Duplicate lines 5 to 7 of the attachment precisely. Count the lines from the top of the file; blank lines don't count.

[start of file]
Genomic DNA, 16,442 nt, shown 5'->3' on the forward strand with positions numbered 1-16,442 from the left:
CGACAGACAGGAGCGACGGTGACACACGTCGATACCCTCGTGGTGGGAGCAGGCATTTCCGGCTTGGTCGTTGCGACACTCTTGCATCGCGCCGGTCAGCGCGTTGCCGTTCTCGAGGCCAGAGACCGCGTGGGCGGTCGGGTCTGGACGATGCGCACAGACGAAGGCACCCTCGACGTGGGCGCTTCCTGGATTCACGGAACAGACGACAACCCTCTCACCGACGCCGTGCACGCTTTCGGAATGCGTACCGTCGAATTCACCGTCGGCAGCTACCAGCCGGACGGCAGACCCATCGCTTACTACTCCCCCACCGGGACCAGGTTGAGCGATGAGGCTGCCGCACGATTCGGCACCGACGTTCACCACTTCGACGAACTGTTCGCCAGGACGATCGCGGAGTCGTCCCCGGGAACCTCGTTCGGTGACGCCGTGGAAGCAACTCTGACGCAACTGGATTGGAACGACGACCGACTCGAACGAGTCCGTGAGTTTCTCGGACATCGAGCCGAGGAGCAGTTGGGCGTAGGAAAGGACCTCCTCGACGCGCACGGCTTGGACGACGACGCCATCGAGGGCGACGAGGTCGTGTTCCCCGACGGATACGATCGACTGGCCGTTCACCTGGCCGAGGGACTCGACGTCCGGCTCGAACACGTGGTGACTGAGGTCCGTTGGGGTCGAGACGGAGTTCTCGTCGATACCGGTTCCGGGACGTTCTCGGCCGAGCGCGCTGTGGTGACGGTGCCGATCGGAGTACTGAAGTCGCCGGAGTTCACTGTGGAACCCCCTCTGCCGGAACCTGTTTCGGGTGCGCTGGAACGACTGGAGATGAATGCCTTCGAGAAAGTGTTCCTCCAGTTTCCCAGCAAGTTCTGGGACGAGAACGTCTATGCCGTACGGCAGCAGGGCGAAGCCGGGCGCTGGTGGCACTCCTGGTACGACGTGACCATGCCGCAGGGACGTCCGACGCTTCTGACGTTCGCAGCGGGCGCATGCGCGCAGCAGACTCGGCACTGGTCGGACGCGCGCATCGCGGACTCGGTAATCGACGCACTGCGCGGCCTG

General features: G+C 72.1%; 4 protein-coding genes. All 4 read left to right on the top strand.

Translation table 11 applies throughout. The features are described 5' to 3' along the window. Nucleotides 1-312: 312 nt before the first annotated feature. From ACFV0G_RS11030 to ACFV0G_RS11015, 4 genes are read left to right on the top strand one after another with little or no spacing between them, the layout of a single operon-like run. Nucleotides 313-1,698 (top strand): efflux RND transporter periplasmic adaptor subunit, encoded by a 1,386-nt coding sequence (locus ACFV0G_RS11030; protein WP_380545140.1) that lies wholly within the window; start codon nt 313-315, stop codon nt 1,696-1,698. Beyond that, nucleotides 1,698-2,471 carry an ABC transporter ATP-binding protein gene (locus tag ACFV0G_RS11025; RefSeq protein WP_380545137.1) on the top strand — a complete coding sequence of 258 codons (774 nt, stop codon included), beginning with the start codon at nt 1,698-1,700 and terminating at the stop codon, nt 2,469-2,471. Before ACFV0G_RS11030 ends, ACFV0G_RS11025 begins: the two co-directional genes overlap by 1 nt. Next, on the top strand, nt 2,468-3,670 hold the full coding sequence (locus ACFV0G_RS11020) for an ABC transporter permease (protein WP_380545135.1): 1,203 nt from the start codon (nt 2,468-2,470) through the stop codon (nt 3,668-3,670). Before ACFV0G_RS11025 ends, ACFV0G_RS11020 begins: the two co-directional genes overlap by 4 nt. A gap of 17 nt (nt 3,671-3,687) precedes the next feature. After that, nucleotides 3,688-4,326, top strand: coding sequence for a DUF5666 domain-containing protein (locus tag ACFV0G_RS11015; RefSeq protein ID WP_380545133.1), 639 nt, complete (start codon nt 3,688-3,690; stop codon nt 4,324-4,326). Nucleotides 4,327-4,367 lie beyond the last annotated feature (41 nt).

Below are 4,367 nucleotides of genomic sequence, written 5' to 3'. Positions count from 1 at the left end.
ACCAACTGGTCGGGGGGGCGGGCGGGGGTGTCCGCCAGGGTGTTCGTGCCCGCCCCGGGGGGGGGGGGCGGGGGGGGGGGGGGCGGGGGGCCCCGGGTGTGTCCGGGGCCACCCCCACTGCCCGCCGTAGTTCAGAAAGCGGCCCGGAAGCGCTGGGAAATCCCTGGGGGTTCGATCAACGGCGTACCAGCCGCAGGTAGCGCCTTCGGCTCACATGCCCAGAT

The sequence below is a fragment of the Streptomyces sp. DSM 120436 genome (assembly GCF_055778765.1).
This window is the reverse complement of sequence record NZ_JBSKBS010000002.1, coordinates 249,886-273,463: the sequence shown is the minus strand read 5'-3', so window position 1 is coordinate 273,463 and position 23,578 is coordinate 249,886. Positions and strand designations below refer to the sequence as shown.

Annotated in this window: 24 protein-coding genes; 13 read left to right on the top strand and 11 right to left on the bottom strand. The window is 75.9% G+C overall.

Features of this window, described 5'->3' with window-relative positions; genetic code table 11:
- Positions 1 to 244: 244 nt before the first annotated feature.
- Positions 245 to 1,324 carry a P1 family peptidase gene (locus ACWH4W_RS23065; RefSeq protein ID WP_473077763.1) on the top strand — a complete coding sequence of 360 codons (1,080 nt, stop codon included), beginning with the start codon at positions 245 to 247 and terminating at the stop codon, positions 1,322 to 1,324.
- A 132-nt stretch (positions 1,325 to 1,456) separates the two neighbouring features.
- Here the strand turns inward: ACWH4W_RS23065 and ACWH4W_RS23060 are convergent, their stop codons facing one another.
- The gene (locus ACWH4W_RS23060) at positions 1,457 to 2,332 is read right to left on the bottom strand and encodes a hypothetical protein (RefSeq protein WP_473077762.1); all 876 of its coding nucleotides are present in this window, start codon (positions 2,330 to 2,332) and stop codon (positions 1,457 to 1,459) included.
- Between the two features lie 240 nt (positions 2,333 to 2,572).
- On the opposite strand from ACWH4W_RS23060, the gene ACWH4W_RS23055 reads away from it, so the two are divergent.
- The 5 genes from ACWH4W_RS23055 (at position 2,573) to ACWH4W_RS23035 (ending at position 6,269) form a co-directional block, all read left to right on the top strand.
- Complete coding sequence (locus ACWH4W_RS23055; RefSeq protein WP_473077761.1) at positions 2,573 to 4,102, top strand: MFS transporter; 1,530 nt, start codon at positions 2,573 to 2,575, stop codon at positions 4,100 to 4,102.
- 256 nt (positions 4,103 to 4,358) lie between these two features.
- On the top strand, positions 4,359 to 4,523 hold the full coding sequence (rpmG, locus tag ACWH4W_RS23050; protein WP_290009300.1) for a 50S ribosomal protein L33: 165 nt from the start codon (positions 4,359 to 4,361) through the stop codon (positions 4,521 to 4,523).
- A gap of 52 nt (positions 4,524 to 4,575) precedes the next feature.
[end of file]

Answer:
Below are 4,367 nucleotides of genomic sequence, written 5' to 3'. Positions count from 1 at the left end.
ACCAACTGGTCGGGGGGGCGGGCGGGGGTGTCCGCCAGGGTGTTCGTGCCCGCCCCGGGGGGGGGGGGCGGGGGGGGGGGGGGCGGGGGGCCCCGGGTGTGTCCGGGGCCACCCCCACTGCCCGCCGTAGTTCAGAAAGCGGCCCGGAAGCGCTGGGAAATCCCTGGGGGTTCGATCAACGGCGTACCAGCCGCAGGTAGCGCCTTCGGCTCACATGCCCAGAT

The sequence below is a fragment of the Streptomyces sp. DSM 120436 genome (assembly GCF_055778765.1).